Volume 8 Issue 11 November 1958
What he had always wanted to be, Talleyrand wrote in later life, was “the man of France”—not the representative of a party, a political system or a sovereign master. Does this ambition, asks Harold Kurtz, explain his various changes of allegiance, including his “betrayal” of Napoleon, for which many French historians cannot forgive him?
Educationalist. Co-operator. Capitalist. Utopian. W.H. Oliver describes how Robert Owen was doomed to foster ideas and programmes which caused him considerable distress.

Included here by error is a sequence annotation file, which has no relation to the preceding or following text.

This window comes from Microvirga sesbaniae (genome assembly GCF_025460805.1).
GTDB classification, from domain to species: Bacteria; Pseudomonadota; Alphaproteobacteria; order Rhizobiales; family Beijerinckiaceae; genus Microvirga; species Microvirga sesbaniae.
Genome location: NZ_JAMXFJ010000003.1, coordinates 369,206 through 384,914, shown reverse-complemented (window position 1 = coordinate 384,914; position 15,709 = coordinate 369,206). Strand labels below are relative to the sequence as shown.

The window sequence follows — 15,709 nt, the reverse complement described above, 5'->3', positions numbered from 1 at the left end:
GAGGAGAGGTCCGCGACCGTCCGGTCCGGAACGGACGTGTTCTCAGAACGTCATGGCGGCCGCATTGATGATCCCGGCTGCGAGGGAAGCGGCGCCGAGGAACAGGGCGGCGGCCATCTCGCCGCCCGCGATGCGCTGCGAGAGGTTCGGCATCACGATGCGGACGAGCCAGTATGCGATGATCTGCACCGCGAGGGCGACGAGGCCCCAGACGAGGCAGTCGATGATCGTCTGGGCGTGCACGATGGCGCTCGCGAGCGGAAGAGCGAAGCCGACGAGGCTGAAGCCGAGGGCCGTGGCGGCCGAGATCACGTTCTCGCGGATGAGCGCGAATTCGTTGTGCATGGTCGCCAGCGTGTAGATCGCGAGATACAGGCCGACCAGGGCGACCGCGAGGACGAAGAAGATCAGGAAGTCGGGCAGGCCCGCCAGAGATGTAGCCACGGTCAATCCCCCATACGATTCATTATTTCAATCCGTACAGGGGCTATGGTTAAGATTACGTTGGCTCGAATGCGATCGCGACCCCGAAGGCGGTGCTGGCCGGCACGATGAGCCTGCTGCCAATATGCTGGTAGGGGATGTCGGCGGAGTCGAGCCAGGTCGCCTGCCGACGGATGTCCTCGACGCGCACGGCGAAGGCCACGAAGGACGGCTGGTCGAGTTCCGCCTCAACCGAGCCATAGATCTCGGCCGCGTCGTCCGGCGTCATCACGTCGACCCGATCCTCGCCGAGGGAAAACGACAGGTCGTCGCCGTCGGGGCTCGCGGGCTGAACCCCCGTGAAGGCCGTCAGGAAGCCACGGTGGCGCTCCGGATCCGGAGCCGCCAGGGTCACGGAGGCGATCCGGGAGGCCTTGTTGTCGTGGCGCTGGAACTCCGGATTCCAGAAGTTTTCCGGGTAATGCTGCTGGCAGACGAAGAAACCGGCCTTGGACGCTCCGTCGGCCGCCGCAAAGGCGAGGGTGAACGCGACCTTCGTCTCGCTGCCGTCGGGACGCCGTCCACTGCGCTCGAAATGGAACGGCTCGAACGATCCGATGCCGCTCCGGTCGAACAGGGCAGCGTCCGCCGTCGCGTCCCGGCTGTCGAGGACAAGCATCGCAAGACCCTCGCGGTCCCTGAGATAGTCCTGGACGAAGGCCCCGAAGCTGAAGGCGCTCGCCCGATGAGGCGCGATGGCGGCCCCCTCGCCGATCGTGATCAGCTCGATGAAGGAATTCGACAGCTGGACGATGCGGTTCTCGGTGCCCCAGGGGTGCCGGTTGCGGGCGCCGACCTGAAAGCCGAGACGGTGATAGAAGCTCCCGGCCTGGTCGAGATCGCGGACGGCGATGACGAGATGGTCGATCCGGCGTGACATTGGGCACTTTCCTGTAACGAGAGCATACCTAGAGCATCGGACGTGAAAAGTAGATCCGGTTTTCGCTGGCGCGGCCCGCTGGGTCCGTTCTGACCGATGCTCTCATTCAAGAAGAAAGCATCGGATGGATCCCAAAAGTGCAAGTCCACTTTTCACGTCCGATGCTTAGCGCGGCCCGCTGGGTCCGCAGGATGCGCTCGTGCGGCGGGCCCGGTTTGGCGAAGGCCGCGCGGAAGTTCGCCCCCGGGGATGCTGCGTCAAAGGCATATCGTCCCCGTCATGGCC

On November 11th, 1791, George Hammond, the first British Minister to the United States, presented his credentials to George Washington. Despite favourable auguries, writes Leslie Reade, his was to prove “a stormy and frustrating mission.”
The manner in which the Great War was fought after 1916, writes John Terraine, has decided the nature of the century we live in.
“He resigned.” Sir Winston Churchill has written of his father, “at the wrong time, on the wrong issue, and he made no attempt to rally support.” By Robert Rhodes James.
Esther A.L. Moir meets the early English antiquaries— from William of Worcester to Sir William Dugdale—pioneers who laid the foundations of an important form of modern historical scholarship. Travelling up and down Great Britain, They kept a careful record of everything they heard and saw, investigating the monuments of the past and describing the landscapes of their own age.